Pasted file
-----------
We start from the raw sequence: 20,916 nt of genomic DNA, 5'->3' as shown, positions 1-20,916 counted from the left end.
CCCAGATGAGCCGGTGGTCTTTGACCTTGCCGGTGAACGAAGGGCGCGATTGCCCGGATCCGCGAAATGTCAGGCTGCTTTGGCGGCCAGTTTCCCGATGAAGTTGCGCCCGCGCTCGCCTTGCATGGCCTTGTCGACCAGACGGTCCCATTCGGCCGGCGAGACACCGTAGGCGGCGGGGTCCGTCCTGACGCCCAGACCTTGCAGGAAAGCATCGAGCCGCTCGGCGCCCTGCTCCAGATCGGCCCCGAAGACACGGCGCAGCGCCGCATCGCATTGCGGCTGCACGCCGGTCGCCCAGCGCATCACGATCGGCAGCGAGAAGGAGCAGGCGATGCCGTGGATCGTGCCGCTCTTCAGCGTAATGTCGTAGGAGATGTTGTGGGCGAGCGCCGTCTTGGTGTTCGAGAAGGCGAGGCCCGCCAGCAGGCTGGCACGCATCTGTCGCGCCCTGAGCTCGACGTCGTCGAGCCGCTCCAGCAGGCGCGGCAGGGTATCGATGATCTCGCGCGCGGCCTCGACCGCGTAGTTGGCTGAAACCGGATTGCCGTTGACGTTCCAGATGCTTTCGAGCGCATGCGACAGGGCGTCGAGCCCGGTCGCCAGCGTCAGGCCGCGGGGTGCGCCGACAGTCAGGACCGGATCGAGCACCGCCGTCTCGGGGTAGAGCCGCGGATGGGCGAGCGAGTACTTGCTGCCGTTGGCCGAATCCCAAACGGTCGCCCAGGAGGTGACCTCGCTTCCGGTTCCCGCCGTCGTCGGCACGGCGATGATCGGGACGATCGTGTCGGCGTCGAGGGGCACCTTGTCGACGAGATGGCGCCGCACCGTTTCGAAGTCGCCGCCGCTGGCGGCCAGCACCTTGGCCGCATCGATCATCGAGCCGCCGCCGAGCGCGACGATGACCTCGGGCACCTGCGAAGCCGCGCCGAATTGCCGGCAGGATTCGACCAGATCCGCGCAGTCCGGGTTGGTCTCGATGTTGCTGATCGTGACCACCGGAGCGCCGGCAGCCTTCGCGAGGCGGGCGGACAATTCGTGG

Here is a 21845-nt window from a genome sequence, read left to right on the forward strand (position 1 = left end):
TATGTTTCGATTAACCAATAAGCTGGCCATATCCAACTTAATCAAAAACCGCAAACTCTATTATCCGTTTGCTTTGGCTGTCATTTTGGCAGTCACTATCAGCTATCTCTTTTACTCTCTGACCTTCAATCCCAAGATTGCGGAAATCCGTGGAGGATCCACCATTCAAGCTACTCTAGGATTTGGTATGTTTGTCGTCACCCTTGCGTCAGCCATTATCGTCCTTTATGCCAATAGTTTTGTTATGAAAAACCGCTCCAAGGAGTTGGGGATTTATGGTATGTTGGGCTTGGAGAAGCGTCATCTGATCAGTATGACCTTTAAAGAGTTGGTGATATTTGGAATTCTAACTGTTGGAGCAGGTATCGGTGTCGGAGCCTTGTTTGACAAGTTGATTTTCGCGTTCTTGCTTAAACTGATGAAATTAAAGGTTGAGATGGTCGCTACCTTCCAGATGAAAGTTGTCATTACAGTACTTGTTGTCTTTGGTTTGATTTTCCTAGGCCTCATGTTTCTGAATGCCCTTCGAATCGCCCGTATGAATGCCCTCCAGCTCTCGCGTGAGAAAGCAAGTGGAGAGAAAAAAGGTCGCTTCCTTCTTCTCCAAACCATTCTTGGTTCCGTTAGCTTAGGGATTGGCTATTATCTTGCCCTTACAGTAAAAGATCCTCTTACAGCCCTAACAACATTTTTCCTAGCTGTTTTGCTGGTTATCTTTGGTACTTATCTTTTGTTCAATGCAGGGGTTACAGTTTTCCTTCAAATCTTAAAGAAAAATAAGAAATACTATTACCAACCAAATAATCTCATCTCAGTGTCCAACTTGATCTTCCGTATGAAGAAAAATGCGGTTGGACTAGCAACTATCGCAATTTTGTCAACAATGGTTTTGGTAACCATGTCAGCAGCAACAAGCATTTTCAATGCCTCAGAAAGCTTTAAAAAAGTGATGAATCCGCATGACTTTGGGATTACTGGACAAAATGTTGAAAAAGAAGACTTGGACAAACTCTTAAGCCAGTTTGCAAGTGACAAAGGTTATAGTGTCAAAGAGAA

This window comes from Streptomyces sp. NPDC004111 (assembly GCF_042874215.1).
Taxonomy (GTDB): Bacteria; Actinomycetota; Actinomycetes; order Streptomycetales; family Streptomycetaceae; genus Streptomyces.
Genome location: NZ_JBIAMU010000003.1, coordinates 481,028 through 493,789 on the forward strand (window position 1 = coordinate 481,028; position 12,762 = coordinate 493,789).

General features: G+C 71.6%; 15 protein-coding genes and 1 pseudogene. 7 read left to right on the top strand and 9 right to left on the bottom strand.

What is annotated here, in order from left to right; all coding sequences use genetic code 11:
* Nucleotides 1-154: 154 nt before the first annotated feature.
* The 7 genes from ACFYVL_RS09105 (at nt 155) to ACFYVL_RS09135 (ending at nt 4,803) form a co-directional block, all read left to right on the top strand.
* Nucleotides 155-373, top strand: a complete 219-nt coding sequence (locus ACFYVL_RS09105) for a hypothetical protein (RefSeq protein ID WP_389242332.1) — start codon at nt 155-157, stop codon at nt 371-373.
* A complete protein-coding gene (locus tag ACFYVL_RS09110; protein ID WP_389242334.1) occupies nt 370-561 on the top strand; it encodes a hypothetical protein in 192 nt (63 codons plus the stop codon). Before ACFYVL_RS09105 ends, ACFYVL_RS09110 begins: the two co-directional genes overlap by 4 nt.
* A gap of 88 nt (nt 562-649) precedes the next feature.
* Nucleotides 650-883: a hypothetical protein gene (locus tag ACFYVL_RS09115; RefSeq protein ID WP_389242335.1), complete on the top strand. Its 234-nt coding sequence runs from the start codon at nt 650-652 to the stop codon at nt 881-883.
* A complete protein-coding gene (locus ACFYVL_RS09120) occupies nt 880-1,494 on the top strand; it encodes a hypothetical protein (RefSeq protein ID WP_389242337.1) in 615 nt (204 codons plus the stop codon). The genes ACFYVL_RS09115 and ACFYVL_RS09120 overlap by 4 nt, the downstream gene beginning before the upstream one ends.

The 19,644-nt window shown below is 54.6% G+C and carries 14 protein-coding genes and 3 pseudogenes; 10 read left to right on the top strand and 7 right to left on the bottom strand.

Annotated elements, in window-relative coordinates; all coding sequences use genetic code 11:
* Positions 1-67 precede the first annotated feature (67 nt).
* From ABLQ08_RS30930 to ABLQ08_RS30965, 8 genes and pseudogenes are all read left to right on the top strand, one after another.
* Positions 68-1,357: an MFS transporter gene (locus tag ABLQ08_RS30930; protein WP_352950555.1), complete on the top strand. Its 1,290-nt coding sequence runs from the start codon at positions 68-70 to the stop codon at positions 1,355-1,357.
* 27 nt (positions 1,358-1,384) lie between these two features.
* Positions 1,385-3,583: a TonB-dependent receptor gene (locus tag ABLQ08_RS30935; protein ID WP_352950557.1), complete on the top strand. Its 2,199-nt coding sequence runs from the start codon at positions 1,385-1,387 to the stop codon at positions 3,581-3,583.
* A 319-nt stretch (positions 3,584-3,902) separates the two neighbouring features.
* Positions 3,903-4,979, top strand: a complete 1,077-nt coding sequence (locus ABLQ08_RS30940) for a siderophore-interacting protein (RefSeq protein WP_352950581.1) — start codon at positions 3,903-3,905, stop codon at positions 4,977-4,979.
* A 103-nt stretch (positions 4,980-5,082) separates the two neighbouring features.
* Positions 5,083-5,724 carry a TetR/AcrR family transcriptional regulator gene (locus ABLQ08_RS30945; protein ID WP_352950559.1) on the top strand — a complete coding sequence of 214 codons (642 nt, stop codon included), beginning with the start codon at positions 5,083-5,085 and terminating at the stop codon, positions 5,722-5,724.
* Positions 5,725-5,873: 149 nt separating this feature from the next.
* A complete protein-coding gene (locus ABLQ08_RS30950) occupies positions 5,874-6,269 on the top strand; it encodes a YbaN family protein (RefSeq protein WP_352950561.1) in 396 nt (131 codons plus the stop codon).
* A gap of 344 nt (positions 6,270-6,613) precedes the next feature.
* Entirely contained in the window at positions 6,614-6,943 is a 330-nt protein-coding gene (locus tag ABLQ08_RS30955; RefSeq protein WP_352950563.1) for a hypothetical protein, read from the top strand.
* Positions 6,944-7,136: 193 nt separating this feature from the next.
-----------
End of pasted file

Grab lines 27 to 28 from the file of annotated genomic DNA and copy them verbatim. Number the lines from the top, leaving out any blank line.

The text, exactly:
* Positions 5,083-5,724 carry a TetR/AcrR family transcriptional regulator gene (locus ABLQ08_RS30945; protein ID WP_352950559.1) on the top strand — a complete coding sequence of 214 codons (642 nt, stop codon included), beginning with the start codon at positions 5,083-5,085 and terminating at the stop codon, positions 5,722-5,724.
* Positions 5,725-5,873: 149 nt separating this feature from the next.